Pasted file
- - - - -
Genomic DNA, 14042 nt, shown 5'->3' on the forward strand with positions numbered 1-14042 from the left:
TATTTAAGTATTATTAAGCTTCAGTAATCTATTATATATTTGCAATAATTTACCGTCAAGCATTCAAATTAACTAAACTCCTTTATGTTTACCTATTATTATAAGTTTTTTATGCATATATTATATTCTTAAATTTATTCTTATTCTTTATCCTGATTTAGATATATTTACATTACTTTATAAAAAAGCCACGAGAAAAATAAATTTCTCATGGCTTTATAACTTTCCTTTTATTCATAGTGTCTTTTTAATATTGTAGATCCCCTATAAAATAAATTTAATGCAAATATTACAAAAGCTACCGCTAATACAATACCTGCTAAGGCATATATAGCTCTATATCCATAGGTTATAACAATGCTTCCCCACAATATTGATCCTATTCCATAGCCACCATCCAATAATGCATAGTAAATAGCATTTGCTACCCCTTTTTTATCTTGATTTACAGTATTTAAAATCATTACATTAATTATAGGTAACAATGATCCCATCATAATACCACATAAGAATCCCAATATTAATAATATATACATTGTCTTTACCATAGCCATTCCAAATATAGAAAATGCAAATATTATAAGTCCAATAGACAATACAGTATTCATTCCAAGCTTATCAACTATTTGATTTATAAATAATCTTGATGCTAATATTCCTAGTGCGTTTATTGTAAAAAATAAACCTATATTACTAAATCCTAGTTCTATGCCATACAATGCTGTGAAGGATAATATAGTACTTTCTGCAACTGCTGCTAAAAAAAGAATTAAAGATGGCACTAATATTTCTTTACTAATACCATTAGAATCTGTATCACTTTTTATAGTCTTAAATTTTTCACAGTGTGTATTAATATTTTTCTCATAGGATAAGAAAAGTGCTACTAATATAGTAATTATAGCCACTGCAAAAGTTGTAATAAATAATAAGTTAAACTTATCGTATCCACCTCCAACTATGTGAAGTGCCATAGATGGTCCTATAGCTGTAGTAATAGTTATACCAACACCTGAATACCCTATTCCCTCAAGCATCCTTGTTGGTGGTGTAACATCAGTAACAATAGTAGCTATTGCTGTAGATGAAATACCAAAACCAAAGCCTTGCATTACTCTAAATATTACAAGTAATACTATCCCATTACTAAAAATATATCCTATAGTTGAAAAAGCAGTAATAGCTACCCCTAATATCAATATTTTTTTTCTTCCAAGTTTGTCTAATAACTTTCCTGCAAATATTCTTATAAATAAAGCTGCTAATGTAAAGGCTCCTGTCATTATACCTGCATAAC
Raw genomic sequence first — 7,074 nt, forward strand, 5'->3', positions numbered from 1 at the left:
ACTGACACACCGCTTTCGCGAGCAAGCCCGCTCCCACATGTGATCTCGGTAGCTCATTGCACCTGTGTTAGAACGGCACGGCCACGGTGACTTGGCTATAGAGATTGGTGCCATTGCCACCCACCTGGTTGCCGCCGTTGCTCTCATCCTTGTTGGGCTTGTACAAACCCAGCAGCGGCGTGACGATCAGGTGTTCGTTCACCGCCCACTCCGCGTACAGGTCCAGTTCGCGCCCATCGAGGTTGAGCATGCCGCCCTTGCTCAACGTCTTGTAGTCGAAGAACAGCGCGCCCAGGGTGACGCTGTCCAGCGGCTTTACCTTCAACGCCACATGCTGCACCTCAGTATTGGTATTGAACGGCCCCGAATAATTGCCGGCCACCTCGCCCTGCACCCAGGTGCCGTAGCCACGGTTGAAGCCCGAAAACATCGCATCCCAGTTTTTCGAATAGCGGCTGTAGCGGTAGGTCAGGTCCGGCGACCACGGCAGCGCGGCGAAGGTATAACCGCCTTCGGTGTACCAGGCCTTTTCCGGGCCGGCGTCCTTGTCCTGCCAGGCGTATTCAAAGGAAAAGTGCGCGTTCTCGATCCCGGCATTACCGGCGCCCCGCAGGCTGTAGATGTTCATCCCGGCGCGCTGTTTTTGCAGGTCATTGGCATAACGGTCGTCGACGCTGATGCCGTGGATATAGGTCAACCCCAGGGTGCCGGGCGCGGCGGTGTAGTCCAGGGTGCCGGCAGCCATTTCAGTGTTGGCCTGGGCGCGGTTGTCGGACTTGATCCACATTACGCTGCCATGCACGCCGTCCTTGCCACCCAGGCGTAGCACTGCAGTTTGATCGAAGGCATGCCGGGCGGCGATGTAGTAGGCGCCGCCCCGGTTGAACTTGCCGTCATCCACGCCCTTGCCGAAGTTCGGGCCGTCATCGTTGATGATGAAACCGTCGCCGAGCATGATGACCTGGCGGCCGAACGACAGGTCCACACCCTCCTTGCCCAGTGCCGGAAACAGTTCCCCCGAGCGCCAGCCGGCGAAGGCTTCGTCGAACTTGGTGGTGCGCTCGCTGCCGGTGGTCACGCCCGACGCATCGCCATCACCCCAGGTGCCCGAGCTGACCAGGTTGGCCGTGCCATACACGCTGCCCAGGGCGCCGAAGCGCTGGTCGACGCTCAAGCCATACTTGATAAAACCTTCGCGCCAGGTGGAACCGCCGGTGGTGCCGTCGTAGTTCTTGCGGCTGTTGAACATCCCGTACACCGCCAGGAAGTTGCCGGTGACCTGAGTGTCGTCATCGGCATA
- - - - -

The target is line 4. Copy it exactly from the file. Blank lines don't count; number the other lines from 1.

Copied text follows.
ACTGACACACCGCTTTCGCGAGCAAGCCCGCTCCCACATGTGATCTCGGTAGCTCATTGCACCTGTGTTAGAACGGCACGGCCACGGTGACTTGGCTATAGAGATTGGTGCCATTGCCACCCACCTGGTTGCCGCCGTTGCTCTCATCCTTGTTGGGCTTGTACAAACCCAGCAGCGGCGTGACGATCAGGTGTTCGTTCACCGCCCACTCCGCGTACAGGTCCAGTTCGCGCCCATCGAGGTTGAGCATGCCGCCCTTGCTCAACGTCTTGTAGTCGAAGAACAGCGCGCCCAGGGTGACGCTGTCCAGCGGCTTTACCTTCAACGCCACATGCTGCACCTCAGTATTGGTATTGAACGGCCCCGAATAATTGCCGGCCACCTCGCCCTGCACCCAGGTGCCGTAGCCACGGTTGAAGCCCGAAAACATCGCATCCCAGTTTTTCGAATAGCGGCTGTAGCGGTAGGTCAGGTCCGGCGACCACGGCAGCGCGGCGAAGGTATAACCGCCTTCGGTGTACCAGGCCTTTTCCGGGCCGGCGTCCTTGTCCTGCCAGGCGTATTCAAAGGAAAAGTGCGCGTTCTCGATCCCGGCATTACCGGCGCCCCGCAGGCTGTAGATGTTCATCCCGGCGCGCTGTTTTTGCAGGTCATTGGCATAACGGTCGTCGACGCTGATGCCGTGGATATAGGTCAACCCCAGGGTGCCGGGCGCGGCGGTGTAGTCCAGGGTGCCGGCAGCCATTTCAGTGTTGGCCTGGGCGCGGTTGTCGGACTTGATCCACATTACGCTGCCATGCACGCCGTCCTTGCCACCCAGGCGTAGCACTGCAGTTTGATCGAAGGCATGCCGGGCGGCGATGTAGTAGGCGCCGCCCCGGTTGAACTTGCCGTCATCCACGCCCTTGCCGAAGTTCGGGCCGTCATCGTTGATGATGAAACCGTCGCCGAGCATGATGACCTGGCGGCCGAACGACAGGTCCACACCCTCCTTGCCCAGTGCCGGAAACAGTTCCCCCGAGCGCCAGCCGGCGAAGGCTTCGTCGAACTTGGTGGTGCGCTCGCTGCCGGTGGTCACGCCCGACGCATCGCCATCACCCCAGGTGCCCGAGCTGACCAGGTTGGCCGTGCCATACACGCTGCCCAGGGCGCCGAAGCGCTGGTCGACGCTCAAGCCATACTTGATAAAACCTTCGCGCCAGGTGGAACCGCCGGTGGTGCCGTCGTAGTTCTTGCGGCTGTTGAACATCCCGTACACCGCCAGGAAGTTGCCGGTGACCTGAGTGTCGTCATCGGCATA